Researchers from all over the world can use DETER, a practice Internet, to discover the best ways to combat hackers and prevent a "Cyber Pearl Harbor." Host David Pogue met with cyber security experts at DETER, who taught him about a common attack called the Distributed Denial of Service, or DDoS, attack.
Cyber War Games
Posted: October 31, 2013
NARRATOR: Any device that is connected to the Internet can be hacked. But just how likely is it that a hacker could take over the computer system of, say, an airport or a power grid? Making Stuff host David Pogue met with cybersecurity expert Terry Benzel to find out about the risks of a major cyber attack.
DAVID POGUE: So, how vulnerable are we right now?
TERRY BENZEL: Well, unfortunately, we’re entirely vulnerable. People in my community call it the cyber Pearl Harbor. And for us it’s not if there’ll be a cyber Pearl Harbor, but when there’ll be a cyber Pearl Harbor.
DAVID POGUE: But I haven’t heard of anything approaching a Pearl Harbor scale. You’re making a big leap there.
TERRY BENZEL: But we hadn’t seen an airplane fly into a World Trade Center yet either, right? Can we wait for that? No, we can’t.
NARRATOR: Benzel runs a project called “DETER.”
TERRY BENZEL: Come on in, let me show you the DETER lab facility.
DAVID POGUE: Whoa.
NARRATOR: It’s a one-of-a-kind practice internet for cyber security researchers all over the world. The system consists of around 500 linked computers that can emulate hundreds of thousands more. Researchers can use DETER to stage cyber war games without harming the real Internet.
One form of cyber attack under investigation is the distributed denial-of-service attack. In this scheme, a cyber criminal gets hundreds of thousands of users to download an innocent looking message that contains malware—basically viral software. Once infected, the computers form a vast robotic network—or a botnet—which the hacker controls. The hacker can then tell each computer to send a useless request to a particular website or network, like one for a power grid. These requests overload the site’s server, causing the site to “deny service” to all its legitimate users.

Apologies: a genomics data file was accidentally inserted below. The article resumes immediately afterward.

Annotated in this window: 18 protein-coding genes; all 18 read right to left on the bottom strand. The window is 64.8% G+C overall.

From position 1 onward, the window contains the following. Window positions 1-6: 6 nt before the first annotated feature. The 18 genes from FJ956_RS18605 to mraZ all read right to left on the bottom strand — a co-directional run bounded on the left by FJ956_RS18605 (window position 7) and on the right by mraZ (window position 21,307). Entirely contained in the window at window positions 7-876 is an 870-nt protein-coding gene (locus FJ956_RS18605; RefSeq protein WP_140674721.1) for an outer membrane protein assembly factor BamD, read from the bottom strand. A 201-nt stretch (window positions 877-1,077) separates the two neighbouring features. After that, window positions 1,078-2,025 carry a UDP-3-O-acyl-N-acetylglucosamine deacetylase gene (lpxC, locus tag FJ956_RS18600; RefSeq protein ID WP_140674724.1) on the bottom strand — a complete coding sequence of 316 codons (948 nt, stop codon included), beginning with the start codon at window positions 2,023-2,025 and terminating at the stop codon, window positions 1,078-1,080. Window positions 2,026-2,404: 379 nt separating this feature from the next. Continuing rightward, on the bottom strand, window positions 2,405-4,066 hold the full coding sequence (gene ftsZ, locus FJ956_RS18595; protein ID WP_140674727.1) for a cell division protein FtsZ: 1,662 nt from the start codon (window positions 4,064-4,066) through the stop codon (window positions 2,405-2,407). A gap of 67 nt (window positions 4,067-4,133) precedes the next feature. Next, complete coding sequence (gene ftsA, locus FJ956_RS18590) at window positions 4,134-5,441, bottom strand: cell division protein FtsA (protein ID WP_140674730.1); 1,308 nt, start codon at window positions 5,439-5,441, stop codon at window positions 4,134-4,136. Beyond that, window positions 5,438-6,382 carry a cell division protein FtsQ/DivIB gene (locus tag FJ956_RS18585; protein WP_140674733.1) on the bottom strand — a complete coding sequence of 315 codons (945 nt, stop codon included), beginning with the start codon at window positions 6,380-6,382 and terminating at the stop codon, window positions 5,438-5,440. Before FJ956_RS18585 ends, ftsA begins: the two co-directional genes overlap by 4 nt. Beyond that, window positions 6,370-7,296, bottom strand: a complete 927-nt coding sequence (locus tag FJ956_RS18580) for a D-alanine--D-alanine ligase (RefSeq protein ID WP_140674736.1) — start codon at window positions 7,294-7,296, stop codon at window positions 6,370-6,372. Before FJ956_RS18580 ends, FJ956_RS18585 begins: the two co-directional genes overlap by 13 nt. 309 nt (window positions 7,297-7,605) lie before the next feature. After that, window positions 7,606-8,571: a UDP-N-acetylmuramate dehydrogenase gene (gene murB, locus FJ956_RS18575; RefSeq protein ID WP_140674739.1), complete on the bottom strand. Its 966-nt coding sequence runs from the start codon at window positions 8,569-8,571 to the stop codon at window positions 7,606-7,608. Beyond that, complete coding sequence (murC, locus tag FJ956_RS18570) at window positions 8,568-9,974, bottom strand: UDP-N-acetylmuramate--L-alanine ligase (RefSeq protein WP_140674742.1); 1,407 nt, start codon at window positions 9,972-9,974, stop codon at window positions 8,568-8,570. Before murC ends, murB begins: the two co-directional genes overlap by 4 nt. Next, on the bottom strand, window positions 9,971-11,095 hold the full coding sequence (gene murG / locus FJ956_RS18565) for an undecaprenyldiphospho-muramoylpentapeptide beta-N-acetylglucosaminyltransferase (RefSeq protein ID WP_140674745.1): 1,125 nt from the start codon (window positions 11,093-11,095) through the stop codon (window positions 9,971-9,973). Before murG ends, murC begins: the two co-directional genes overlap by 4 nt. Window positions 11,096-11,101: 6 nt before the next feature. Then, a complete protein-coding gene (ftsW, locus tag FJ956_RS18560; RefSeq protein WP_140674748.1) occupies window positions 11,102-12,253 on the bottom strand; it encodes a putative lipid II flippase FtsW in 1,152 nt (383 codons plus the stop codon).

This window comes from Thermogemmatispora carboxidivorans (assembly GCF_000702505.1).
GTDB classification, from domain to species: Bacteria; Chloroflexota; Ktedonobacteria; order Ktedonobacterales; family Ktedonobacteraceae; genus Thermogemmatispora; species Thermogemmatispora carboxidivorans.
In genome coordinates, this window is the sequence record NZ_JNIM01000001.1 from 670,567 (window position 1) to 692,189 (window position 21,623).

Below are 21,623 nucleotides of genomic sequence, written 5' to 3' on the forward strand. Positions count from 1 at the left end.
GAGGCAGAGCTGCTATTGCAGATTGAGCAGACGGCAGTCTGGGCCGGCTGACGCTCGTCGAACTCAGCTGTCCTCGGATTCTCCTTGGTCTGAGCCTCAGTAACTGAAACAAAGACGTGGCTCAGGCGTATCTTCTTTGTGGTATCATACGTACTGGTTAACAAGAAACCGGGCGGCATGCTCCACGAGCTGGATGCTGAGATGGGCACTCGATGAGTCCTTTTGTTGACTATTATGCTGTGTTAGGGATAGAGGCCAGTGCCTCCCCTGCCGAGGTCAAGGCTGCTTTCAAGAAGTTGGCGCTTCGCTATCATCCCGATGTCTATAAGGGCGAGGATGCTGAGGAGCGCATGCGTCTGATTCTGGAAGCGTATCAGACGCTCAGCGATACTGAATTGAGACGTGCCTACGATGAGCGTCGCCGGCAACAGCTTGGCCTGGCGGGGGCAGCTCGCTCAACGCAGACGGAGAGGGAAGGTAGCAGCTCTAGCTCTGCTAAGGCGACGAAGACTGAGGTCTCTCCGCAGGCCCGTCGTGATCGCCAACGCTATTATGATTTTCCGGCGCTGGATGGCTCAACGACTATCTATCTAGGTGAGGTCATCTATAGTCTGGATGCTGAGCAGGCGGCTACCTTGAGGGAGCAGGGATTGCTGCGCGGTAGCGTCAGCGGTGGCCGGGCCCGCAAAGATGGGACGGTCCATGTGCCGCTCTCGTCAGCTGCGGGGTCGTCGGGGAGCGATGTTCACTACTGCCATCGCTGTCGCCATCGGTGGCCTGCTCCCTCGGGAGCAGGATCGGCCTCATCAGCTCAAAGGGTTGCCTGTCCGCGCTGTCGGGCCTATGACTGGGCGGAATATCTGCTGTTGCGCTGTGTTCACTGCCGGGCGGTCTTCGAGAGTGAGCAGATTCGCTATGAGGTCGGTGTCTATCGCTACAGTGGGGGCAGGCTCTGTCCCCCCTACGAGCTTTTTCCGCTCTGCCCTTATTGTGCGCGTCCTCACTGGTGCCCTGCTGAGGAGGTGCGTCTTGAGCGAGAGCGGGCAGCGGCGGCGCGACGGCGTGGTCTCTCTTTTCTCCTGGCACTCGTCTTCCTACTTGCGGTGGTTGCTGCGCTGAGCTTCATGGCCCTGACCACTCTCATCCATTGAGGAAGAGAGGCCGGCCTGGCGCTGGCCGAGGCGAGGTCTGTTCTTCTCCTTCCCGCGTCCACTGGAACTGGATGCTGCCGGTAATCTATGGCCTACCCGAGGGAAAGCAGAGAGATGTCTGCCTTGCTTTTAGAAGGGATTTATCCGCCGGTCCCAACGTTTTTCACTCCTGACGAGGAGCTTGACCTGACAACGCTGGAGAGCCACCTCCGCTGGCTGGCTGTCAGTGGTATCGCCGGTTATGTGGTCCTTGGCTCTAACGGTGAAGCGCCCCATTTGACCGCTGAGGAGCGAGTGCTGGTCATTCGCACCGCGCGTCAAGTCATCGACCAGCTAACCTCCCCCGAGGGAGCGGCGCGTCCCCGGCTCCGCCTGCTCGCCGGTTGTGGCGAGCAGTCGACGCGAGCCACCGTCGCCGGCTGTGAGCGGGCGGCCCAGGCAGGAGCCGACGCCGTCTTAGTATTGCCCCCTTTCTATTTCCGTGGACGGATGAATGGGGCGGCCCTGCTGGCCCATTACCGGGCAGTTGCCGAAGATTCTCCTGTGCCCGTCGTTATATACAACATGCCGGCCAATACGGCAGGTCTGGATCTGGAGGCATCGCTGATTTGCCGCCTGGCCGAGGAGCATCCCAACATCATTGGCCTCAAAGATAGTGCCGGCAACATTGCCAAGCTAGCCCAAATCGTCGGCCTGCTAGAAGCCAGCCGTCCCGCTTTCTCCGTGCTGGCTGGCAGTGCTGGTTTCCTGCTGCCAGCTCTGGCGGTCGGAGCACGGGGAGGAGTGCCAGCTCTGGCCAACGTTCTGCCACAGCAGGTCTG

Ted Faber stages one of these attacks on the DETER system.
TED FABER: Those little booms there, as anyone from war games will tell you, are not good.
DAVID POGUE: Each dot represents a whole bunch of attacks.
TED FABER: Right, exactly so. And the more dots along a given path, the more attacks are going from here to there.
DAVID POGUE: And where are you? Where’s the website?
TED FABER: This is the victim right here.
DAVID POGUE: Right here? It looks like they’re coming thicker and faster now.
TED FABER: Each time you get infected, you also start trying to infect your neighbors.
NARRATOR: Eventually, the box turns red, indicating that the server can’t handle the huge amount of traffic to the site. This type of attack temporarily shut down the web service of scores of U.S. banks in late 2012 and early 2013.
NARRATOR: But using DETER, Faber can test a cyber defense strategy.
TED FABER: What I’m gonna do now is rerun the same game, except these other two guys we see here, constant blue—they’re my backup servers.
NARRATOR: He brings two additional servers online.
TED FABER: And if you look close you can start to see these packets inbound to this guy, these packets inbound to this bottom guy.
DAVID POGUE: So now the botnets are attacking the backups, too?
TED FABER: Yup. But notice that now that the attack destination is spread out over three nodes, they don’t get as hot.
DAVID POGUE: Oh, you’re dividing up the load of handling all these useless requests.
TED FABER: Right. You can see we’re all pretty much the same color again. We seem to have spread the load out and continue to serve people.
NARRATOR: This time around the victim’s website survives. But next time, the hackers may come up with a new kind of attack. In order to win this digital arms race, DETER is educating the next generation of cyber researchers so they can predict the bad guys’ next move. With enough minds on the job, perhaps DETER can prevent a cyber Pearl Harbor.
- Animated and Narrated by
- Anna Rothschild
- Original Footage
- © WGBH Educational Foundation 2013
- (main image: View Out Window)
- © WGBH Educational Foundation 2013